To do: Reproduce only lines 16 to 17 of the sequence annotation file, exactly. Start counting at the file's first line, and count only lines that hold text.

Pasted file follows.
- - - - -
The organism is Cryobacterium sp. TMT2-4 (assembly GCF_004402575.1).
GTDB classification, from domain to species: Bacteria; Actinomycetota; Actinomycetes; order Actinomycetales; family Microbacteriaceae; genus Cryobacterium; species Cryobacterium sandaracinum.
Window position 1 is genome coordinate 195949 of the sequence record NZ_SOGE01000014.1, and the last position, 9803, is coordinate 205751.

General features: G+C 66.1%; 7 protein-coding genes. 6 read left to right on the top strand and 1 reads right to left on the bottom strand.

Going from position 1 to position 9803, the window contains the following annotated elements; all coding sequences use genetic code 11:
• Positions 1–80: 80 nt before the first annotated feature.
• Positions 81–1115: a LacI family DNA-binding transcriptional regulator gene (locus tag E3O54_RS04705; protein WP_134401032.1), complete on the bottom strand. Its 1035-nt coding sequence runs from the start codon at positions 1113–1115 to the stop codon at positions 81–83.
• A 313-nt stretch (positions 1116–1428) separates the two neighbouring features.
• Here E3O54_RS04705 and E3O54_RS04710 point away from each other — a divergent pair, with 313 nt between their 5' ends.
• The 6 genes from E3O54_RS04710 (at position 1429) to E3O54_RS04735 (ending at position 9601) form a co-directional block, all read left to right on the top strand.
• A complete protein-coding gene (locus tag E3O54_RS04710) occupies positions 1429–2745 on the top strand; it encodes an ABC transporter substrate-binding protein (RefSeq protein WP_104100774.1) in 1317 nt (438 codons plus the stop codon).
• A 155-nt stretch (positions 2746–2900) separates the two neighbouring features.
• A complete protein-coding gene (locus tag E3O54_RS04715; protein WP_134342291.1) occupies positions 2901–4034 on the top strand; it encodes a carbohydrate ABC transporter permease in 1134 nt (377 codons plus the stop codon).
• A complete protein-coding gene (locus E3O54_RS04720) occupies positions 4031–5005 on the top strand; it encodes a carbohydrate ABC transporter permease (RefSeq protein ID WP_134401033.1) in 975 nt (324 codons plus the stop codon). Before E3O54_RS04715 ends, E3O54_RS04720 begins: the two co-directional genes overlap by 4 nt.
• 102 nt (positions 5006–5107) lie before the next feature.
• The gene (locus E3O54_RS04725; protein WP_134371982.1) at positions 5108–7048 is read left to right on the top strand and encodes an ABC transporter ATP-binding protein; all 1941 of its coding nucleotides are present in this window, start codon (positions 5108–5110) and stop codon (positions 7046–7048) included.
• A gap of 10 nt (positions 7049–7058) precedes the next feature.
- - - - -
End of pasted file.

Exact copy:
• The gene (locus E3O54_RS04725; protein WP_134371982.1) at positions 5108–7048 is read left to right on the top strand and encodes an ABC transporter ATP-binding protein; all 1941 of its coding nucleotides are present in this window, start codon (positions 5108–5110) and stop codon (positions 7046–7048) included.
• A gap of 10 nt (positions 7049–7058) precedes the next feature.